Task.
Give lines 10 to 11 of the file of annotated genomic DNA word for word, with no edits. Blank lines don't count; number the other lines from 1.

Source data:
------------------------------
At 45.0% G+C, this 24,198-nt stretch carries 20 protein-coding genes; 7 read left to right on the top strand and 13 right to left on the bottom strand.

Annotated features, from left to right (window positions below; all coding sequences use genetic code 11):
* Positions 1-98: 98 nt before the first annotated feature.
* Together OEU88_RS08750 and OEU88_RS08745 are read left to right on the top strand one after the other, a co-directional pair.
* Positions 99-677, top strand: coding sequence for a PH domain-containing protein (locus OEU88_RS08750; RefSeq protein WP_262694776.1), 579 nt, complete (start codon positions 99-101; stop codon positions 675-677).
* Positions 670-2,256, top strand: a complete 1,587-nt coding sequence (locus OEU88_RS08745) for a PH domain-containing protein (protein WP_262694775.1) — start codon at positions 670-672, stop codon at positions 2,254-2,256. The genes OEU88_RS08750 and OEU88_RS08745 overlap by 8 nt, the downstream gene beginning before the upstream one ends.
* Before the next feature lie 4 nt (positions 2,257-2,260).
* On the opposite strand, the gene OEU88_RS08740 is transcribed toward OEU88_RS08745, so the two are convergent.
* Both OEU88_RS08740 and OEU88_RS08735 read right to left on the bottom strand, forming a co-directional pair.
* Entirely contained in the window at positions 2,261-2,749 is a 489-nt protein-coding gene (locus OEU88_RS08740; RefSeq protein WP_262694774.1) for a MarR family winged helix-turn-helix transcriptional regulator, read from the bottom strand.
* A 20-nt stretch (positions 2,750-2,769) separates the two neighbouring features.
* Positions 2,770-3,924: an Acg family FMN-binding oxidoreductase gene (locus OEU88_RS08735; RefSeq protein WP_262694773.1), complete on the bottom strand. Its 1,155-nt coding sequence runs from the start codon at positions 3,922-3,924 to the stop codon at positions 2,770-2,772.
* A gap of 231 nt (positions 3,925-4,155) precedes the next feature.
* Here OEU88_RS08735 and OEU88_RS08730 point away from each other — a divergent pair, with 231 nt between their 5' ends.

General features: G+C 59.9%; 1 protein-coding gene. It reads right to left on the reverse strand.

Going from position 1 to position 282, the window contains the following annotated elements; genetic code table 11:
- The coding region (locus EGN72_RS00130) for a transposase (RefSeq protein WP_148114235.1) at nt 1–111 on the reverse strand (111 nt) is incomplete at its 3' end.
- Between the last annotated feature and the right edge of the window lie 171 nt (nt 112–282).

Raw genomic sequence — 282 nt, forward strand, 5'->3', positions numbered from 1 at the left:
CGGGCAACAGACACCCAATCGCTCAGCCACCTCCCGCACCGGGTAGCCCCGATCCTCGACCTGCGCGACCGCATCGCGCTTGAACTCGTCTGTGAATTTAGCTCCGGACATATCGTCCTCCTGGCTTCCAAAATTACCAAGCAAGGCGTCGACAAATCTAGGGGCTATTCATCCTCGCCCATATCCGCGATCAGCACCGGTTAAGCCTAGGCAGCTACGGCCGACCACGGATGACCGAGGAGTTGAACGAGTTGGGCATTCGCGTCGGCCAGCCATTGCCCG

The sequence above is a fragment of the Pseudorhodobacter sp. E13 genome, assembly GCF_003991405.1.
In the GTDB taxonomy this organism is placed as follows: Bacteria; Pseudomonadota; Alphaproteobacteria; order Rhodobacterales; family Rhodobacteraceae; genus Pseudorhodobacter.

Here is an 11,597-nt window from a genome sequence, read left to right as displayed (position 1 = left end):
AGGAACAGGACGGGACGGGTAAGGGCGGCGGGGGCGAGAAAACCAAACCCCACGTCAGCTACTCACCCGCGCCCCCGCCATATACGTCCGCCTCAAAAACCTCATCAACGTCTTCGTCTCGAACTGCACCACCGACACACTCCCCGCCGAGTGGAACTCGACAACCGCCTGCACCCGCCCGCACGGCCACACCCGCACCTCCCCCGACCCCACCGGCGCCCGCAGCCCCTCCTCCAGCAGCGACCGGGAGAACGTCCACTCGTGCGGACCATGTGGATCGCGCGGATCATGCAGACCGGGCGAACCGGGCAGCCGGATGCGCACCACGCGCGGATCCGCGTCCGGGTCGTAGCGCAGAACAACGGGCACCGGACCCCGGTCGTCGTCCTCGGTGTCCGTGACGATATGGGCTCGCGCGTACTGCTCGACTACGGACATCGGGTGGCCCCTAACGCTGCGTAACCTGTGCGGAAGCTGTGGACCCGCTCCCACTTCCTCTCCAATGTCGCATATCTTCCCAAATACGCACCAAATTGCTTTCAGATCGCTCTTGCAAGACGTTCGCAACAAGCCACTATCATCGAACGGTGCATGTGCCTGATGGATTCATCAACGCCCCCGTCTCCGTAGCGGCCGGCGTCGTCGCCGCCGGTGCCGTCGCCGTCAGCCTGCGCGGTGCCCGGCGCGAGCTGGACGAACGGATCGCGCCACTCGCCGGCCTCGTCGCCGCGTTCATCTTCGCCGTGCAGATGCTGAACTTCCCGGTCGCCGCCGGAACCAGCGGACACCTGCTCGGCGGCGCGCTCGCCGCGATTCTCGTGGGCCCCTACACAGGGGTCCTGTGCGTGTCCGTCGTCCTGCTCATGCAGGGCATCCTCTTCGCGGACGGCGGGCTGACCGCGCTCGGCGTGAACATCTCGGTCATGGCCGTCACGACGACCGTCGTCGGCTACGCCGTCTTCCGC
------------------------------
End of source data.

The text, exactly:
* Entirely contained in the window at positions 2,261-2,749 is a 489-nt protein-coding gene (locus OEU88_RS08740; RefSeq protein WP_262694774.1) for a MarR family winged helix-turn-helix transcriptional regulator, read from the bottom strand.
* A 20-nt stretch (positions 2,750-2,769) separates the two neighbouring features.